Barry Trotz is a big believer that if his players plays the right way for long enough periods of time, the hockey gods will reward them with a series victory over the Penguins. 

“Pounding the rock” is the expression he likes to use.

In Game 3 on Monday night the Capitals pounded that rock with 49 shots on rookie goaltender Matt Murray. But instead of a wellspring of goals, the Caps only got a late trickle with a pair of third-period goals in a 3-2 loss.

So how does Trotz convince his players to keep pounding that rock? He provides evidence – like the game tape from Monday night, where he could show a 49-23 advantage in shots and a 58-25 edge in hits.

“The result wasn’t what we wanted,” Caps center Jay Beagle said. “But we woke up confident and watched the video today. We played the right way and you’ve got to be happy when you’re playing the right way.  

“I think you get in trouble when you start to get away from the plan because we didn’t get the result we wanted. Then that starts to become a problem.”


Beagle should know. Before the arrival of Trotz, the Capitals were known as a team that would veer off the tracks when things didn’t go their way. They would cheat for chances offensively and leave themselves vulnerable defensively. Trotz is convinced that won’t happen in this series, even though the Capitals trail two games to one.   


“When things didn’t go our way, we would change the plan, everybody would go on their own plan,” Trotz said of his early experiences with the Caps last season. 

“And I think what this group has learned is that you stay to the plan, you execute and do the job well.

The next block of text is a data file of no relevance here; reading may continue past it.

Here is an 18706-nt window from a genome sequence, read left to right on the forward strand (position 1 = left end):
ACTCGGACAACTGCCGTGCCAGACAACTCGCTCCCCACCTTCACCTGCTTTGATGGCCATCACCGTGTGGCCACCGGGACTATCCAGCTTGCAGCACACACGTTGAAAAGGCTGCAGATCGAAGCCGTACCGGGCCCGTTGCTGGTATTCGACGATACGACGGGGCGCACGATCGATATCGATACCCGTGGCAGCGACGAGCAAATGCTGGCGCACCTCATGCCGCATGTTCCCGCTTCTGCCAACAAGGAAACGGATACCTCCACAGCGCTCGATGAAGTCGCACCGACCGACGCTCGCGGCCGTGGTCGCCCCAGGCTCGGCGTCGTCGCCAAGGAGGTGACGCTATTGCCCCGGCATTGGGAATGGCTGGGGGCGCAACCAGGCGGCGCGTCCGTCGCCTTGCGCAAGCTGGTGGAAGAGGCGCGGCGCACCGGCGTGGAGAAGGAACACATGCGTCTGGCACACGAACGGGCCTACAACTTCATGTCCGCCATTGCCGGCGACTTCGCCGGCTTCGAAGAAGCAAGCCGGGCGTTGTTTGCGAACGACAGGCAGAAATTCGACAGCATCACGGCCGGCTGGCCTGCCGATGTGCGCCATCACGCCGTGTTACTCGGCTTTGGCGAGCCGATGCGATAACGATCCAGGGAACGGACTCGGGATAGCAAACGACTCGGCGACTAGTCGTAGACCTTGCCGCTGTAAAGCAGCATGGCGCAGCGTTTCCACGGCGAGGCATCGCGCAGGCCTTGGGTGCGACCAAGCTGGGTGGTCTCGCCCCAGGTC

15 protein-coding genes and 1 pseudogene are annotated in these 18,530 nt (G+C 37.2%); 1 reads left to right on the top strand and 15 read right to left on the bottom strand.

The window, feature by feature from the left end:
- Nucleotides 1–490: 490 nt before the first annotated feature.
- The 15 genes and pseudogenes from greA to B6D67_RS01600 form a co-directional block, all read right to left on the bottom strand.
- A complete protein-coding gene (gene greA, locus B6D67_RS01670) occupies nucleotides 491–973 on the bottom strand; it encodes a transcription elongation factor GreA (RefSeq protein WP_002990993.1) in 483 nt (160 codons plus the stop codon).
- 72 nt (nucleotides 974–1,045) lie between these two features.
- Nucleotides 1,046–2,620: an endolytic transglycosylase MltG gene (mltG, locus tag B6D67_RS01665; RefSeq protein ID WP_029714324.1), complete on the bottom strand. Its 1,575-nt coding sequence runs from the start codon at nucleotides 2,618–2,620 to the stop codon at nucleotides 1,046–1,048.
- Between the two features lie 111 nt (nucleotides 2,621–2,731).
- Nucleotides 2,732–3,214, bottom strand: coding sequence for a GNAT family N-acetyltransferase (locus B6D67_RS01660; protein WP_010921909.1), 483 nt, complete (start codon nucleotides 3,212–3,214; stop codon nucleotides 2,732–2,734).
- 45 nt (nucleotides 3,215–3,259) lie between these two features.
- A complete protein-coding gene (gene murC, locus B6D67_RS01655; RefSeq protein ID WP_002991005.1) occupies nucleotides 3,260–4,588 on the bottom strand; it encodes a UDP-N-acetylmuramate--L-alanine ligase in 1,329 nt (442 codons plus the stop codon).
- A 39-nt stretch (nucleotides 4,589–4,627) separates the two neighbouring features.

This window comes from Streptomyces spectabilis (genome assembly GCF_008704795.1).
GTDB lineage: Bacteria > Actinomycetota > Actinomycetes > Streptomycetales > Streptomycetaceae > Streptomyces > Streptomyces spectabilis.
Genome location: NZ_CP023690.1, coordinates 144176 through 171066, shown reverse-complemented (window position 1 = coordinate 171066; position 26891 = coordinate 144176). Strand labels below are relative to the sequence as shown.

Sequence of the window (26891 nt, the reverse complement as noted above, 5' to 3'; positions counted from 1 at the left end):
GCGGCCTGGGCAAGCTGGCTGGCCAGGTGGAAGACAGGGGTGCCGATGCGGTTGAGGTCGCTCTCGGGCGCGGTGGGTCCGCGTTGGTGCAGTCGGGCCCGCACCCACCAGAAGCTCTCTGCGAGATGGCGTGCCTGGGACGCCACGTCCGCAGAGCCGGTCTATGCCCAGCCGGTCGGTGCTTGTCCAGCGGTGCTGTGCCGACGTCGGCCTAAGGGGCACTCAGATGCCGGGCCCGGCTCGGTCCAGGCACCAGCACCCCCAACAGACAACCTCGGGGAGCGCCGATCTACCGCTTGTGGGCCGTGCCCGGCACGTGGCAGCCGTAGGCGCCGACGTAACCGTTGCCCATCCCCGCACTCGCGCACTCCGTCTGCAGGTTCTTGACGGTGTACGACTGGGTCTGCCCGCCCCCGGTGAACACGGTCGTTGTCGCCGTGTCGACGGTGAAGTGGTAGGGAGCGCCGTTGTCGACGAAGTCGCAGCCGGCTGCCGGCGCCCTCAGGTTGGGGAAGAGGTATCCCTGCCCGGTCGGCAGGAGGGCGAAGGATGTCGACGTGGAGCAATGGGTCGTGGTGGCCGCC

“If you do that, it will turn your way. Guys are not going to change their plan. They all knew we played a pretty darn good hockey game last night. They’re not going to go, `We have to do something totally different because we didn’t win.’ 

“I think that’s where this team has matured. We have good poise. You’ve seen that all year with our team. We don’t get rattled often. We do get, I would say, very determined at times and we’ve shown a lot of resiliency all year. That’s why we were able to have the record we did. We didn’t let things bother us too much. And we’ve got a good leadership group that when things maybe aren’t going the way you want, they seem to be able to put it back on the rails for us. I think that’s the growth of our team the last two years. …

``When we went into this we expected it to go long. We’re OK with that. We’re built for that.’’

In the first two games of their series against the Pens the Capitals were outshot 80-59.But in Game 3 the tables were turned with the Caps holding a 49-23 shot advantage.

Penguins captain Sidney Crosby cited a few reasons why. 

“We didn’t get enough zone time,” Crosby said. “We were off the rush and done pretty quick. When you do that, they have the puck longer and they have a lot more energy to play offensively. That was the big difference from the first two in Washington.

“We won (Game 3), but we can’t expect to play like that and continue to win. I think we all understand that and we know we need to better for Game 4.”

If you believe Alex Ovechkin, the Capitals are bigger and stronger than the Penguins and they expect to continue their physical assault on their second-round opponent. The goals eventually will follow, they believe, and so will the wins.

“Every hit matters,” said Caps right wing Tom Wilson, who has 12 of them in this series. “Players will be the first to tell you that when they have a sore shoulder they’re more hesitant to make a play. It’s a physical sport, guys are hard on each other and that’s why people love the game.”


Since Trotz’s arrival last season the Capitals have gone into every playoff series expecting, maybe even hoping, to go seven games. So far, two of the three series he’s coached have gone the distance.

“We’re prepared to go to Game 6, Game 7,” Beagle said. “We love the battle. We’ve talked about it all year and we’re in a good battle right now.”